Who can say exactly where and how some habits creep in and usurp the rightful stations of good ones?  The devil, they say, is in the details.  I argue not in this case.  But now I comprehend.  One little habit can nudge us off course, and we’re in danger of being sidetracked in our life goals and callings.  Add one or two more destructive habits and we may be forever tormented by the spread between what might-have-could-have-should-have been and what actually is.  Let us not forget the mind; we are what we dwell upon all day long.  The hope lies in this:  if one bad habit can nudge a body off course, one good one can elbow out the bad until it no longer finds place in our lives.  With prayer and consistency, just one good habit can make all the difference in getting back on the track to abundant living.

If those 3 requirements at the top seem nearly impossible to accomplish, allow me the liberty of a suggestion.  My husband began taking (reluctantly) the Plexus Tri-Plex Combo to jump-start his energy levels, specifically to facilitate a proper blood sugar balance.  He reports that, since beginning the Tri-Plex, those 3 items above became not only easier to do, but ultimately desirable.  Where he began by merely adding Plexus to his daily intake, inconsistently at first, it wasn’t until 3 months later that he actually felt like getting his game on, shedding 15 pounds in the 30 days just passed.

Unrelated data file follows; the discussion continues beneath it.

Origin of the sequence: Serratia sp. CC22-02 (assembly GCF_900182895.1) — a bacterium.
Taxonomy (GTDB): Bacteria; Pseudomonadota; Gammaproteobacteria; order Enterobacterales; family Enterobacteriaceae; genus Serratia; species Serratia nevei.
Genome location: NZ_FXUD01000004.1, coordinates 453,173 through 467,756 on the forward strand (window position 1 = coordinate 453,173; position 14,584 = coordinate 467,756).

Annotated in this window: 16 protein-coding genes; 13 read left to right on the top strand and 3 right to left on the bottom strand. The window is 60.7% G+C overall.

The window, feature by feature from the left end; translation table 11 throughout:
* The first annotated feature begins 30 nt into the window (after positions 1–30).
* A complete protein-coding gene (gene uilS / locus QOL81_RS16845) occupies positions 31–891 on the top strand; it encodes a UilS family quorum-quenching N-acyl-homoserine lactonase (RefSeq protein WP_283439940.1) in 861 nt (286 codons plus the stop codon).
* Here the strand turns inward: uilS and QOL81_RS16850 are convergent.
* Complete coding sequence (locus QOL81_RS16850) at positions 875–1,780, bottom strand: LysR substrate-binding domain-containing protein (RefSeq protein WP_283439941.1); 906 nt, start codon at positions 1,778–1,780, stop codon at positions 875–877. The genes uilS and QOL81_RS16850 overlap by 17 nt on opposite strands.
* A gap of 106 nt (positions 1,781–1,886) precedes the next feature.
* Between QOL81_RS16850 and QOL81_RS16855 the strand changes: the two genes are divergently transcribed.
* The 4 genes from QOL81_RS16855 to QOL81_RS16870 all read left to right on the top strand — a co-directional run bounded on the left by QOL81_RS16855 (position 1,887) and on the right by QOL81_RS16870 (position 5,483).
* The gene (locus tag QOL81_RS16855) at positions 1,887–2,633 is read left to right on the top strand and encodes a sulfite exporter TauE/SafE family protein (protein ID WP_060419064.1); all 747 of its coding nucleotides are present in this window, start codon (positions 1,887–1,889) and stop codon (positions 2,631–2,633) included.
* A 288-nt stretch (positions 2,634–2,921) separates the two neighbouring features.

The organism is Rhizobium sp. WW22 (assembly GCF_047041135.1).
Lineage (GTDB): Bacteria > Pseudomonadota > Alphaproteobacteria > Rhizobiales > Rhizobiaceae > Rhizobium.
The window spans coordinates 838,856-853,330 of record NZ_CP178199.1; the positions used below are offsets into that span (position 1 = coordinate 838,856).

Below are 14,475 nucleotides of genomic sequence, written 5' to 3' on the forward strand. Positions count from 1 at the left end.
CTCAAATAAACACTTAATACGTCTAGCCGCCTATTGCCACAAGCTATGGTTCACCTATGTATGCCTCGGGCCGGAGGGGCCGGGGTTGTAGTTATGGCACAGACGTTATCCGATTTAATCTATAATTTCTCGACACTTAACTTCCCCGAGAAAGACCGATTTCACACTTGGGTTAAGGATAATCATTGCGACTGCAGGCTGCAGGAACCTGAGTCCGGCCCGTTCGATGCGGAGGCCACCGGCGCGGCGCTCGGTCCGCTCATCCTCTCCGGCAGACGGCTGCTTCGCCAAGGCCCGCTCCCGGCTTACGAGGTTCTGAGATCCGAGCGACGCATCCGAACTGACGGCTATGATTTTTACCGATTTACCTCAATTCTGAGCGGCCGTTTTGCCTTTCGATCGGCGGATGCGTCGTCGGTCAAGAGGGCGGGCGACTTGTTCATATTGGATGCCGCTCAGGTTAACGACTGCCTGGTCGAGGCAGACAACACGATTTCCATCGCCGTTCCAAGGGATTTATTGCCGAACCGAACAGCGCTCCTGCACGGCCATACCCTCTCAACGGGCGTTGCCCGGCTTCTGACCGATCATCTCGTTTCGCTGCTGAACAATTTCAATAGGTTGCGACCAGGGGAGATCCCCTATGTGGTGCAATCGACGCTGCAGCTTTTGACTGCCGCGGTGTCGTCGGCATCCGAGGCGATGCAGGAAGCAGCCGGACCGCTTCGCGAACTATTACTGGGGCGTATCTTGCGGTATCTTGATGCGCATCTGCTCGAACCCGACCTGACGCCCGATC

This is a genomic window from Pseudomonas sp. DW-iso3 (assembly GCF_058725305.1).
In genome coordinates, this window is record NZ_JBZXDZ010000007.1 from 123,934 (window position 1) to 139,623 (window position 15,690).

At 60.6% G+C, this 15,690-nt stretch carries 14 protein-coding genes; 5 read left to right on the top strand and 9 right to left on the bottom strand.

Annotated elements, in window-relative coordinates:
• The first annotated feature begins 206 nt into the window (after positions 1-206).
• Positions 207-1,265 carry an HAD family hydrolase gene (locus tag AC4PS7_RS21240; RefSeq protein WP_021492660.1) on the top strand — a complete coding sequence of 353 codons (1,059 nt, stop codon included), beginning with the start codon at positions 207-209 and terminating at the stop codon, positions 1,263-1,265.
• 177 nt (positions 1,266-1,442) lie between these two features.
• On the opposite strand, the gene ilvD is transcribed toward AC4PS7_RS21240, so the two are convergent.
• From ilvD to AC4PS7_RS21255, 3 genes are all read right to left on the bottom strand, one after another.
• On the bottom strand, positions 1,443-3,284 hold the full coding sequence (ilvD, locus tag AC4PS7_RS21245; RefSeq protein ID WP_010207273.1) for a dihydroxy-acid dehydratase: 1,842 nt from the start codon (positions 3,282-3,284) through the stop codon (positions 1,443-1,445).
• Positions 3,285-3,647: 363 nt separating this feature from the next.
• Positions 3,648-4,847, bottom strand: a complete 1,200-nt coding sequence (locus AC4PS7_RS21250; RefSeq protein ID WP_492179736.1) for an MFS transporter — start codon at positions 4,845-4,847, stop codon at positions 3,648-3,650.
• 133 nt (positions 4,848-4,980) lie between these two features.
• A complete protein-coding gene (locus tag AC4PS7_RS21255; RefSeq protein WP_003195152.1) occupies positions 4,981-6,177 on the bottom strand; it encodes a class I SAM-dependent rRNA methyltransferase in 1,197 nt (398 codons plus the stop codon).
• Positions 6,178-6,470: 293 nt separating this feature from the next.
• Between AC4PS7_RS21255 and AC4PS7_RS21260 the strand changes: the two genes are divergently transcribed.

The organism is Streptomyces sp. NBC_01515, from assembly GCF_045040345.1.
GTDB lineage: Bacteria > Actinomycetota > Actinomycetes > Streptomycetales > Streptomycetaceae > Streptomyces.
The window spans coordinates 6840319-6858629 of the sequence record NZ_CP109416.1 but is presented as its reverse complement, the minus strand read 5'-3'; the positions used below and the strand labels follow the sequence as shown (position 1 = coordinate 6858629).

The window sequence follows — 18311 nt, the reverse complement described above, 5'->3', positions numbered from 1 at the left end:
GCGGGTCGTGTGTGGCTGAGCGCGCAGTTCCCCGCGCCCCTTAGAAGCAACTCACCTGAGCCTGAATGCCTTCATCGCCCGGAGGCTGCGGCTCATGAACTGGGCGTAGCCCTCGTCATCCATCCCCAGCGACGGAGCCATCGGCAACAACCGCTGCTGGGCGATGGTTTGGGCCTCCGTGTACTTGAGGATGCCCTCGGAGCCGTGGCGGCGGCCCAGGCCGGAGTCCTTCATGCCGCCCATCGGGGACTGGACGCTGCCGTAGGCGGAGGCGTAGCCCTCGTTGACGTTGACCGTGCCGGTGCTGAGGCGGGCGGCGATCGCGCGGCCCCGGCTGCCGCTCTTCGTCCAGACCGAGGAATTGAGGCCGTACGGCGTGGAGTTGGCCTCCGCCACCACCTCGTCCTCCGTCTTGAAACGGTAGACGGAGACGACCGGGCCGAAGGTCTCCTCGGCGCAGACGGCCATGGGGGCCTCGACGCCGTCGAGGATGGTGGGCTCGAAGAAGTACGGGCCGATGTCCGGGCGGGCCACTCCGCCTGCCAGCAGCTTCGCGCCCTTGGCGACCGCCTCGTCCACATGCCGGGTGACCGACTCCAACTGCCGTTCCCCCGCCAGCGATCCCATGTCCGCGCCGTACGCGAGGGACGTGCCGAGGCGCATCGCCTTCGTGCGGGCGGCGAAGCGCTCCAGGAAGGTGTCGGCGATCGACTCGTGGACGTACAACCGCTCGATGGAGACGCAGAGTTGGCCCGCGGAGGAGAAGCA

If by reading this you have “heard the call”, felt led to get the back-field in motion or otherwise found that spark of inspiration to get a move on, quench it not.  Care for it, love it.  Throw embarrassment and shame out the door, kick them all the way to the curb if you must; give them absolutely no welcome in your life.  The adage is true, a year from now you’ll wish you started today.  Do not add one more straw to your back.  Make better eating choices today, even small changes.  Begin now to build a new foundation; soon enough you’ll wake up and realize you’re living in a new temple.  The journey of a thousand miles begins with the first step.  The challenge here is to take it in increments of 7 days, and ramp up from there.  Cut out refined sugars and white flour altogether, cold turkey, for just 7 days.  Take a daily walk; walk a mile or a meter, but walk further than you usually do in the course of a day, enough to break a sweat.  Take stock of your mood after 7 days and then go for another 7…and another 7 after that.  Forgiveness is built into the universe for cheaters, but don’t look for opportunities to bail.  If all you can stomach is half a serving of steamed broccoli a day, resolve to stick with it.  It only takes one serving to start an avalanche, in a matter of days you’re on the slippery slope to excellent health.

Learn more about Plexus Worldwide and their natural plant-based products at




Choosing to Losing